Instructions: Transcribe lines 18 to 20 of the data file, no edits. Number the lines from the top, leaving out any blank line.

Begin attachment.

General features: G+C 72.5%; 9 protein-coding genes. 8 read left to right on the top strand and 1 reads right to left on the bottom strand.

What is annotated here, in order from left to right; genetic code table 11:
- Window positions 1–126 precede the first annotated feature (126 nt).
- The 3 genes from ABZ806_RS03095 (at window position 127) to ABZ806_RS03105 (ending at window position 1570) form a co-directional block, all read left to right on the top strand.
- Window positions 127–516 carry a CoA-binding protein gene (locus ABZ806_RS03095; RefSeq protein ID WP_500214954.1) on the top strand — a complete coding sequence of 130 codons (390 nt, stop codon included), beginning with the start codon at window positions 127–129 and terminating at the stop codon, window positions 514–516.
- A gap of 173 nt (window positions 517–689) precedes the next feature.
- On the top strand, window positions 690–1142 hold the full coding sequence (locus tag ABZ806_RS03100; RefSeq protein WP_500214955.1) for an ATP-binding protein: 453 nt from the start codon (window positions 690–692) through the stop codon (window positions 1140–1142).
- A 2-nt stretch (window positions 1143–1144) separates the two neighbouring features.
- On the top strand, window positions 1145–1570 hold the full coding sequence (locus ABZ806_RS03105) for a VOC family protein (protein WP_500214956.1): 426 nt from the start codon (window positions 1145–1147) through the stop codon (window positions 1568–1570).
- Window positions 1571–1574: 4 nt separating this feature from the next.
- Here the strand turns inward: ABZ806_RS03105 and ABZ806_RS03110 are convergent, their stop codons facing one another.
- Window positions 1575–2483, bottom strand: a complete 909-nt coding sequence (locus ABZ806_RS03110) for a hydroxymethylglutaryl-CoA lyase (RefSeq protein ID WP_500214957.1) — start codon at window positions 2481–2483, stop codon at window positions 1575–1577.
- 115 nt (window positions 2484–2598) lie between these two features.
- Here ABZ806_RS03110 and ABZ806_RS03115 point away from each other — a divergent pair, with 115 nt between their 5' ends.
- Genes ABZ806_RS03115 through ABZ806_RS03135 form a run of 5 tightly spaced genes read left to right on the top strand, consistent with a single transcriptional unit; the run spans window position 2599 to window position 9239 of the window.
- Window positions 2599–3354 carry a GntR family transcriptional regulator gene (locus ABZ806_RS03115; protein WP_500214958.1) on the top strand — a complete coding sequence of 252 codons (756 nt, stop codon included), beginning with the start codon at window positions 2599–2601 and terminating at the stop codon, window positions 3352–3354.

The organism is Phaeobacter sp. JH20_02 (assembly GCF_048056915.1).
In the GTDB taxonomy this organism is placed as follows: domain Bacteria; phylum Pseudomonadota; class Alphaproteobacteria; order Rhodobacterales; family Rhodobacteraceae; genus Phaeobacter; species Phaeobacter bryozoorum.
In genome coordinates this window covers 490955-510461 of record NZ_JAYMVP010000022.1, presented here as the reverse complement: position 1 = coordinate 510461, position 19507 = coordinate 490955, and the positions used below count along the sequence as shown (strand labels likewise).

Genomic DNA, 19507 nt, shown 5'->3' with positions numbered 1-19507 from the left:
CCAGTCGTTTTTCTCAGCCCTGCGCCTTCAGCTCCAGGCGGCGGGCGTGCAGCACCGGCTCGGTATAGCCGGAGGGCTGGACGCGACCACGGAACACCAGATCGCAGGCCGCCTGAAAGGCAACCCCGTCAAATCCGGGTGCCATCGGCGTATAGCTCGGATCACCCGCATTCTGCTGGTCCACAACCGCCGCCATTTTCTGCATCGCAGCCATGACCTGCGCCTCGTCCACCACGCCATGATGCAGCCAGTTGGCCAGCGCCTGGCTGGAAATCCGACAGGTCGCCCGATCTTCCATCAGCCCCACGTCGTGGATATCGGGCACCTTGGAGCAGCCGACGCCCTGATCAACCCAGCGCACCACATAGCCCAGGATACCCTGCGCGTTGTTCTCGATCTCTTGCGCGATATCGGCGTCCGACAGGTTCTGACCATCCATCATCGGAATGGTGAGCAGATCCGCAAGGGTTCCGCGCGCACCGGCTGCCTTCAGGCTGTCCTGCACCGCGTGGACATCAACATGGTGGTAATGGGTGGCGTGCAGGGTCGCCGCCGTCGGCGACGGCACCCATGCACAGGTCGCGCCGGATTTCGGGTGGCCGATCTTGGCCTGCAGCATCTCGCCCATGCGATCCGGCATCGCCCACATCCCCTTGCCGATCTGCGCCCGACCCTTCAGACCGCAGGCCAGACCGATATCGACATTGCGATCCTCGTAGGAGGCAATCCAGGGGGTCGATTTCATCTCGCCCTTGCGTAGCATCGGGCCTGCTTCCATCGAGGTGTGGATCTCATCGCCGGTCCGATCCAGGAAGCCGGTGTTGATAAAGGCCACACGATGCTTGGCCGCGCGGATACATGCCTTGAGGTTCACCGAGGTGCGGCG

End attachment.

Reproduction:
In the GTDB taxonomy this organism is placed as follows: domain Bacteria; phylum Pseudomonadota; class Alphaproteobacteria; order Rhodobacterales; family Rhodobacteraceae; genus Phaeobacter; species Phaeobacter bryozoorum.
In genome coordinates this window covers 490955-510461 of record NZ_JAYMVP010000022.1, presented here as the reverse complement: position 1 = coordinate 510461, position 19507 = coordinate 490955, and the positions used below count along the sequence as shown (strand labels likewise).

Genomic DNA, 19507 nt, shown 5'->3' with positions numbered 1-19507 from the left: